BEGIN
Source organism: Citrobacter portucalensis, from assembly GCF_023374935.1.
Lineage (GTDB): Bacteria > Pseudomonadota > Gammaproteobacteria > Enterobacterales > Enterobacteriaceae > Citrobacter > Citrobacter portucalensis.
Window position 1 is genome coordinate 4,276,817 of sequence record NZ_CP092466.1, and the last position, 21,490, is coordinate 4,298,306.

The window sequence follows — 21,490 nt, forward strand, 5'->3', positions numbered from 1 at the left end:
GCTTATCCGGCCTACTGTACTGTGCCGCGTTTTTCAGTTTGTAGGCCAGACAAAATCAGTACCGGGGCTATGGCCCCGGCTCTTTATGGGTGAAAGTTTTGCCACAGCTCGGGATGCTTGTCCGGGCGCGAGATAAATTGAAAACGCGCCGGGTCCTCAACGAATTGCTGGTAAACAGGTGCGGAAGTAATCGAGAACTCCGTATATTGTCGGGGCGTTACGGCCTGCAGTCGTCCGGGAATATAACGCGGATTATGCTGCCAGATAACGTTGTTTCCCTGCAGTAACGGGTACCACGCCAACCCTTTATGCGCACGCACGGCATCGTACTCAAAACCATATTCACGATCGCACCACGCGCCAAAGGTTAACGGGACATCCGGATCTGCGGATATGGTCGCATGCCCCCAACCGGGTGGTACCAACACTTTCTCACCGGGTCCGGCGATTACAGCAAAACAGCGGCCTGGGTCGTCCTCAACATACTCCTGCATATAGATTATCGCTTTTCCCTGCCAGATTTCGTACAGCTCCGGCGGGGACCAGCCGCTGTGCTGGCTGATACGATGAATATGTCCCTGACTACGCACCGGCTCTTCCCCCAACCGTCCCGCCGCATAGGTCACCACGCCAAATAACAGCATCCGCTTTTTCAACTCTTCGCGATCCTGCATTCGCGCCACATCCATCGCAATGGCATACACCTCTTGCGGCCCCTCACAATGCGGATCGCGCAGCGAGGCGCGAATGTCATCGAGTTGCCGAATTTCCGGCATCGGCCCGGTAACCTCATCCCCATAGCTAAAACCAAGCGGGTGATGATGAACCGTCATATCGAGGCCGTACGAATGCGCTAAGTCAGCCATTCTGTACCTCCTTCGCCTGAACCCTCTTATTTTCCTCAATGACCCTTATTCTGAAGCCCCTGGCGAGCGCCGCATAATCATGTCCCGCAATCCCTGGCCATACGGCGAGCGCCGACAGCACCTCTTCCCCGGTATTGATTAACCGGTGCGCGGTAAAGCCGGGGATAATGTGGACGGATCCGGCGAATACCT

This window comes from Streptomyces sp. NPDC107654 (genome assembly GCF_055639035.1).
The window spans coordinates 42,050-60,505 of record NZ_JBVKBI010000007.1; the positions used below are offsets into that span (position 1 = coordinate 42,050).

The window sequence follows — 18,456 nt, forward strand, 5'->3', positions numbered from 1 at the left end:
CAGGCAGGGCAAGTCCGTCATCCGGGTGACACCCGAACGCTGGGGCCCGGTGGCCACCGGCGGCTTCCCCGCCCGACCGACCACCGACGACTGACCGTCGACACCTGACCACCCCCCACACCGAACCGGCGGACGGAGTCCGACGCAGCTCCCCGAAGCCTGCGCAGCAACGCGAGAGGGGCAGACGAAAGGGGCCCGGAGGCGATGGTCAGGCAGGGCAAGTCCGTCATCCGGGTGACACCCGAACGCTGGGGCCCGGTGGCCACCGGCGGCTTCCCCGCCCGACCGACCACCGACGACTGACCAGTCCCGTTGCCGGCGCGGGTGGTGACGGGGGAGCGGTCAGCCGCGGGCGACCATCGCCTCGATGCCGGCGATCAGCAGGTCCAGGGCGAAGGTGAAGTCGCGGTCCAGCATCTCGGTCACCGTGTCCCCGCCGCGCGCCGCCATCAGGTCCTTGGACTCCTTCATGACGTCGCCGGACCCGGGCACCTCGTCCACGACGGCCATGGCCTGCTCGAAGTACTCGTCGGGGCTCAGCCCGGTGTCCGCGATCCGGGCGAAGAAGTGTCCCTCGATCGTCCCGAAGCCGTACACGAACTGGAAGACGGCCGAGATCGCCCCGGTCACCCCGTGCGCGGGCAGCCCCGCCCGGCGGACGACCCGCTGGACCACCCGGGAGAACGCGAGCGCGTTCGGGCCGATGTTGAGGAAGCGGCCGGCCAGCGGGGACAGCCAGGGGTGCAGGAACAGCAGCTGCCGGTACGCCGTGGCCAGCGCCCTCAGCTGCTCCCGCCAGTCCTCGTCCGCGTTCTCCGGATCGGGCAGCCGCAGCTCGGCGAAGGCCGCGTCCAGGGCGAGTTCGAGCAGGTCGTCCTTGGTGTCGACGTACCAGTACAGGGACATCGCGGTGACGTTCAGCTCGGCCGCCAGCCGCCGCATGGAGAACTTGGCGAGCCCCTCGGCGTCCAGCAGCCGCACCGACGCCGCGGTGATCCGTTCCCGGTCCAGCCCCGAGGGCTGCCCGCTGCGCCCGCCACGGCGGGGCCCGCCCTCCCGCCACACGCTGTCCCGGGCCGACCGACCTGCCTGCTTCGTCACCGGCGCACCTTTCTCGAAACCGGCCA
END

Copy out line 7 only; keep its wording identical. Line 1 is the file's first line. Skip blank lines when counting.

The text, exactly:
The window spans coordinates 42,050-60,505 of record NZ_JBVKBI010000007.1; the positions used below are offsets into that span (position 1 = coordinate 42,050).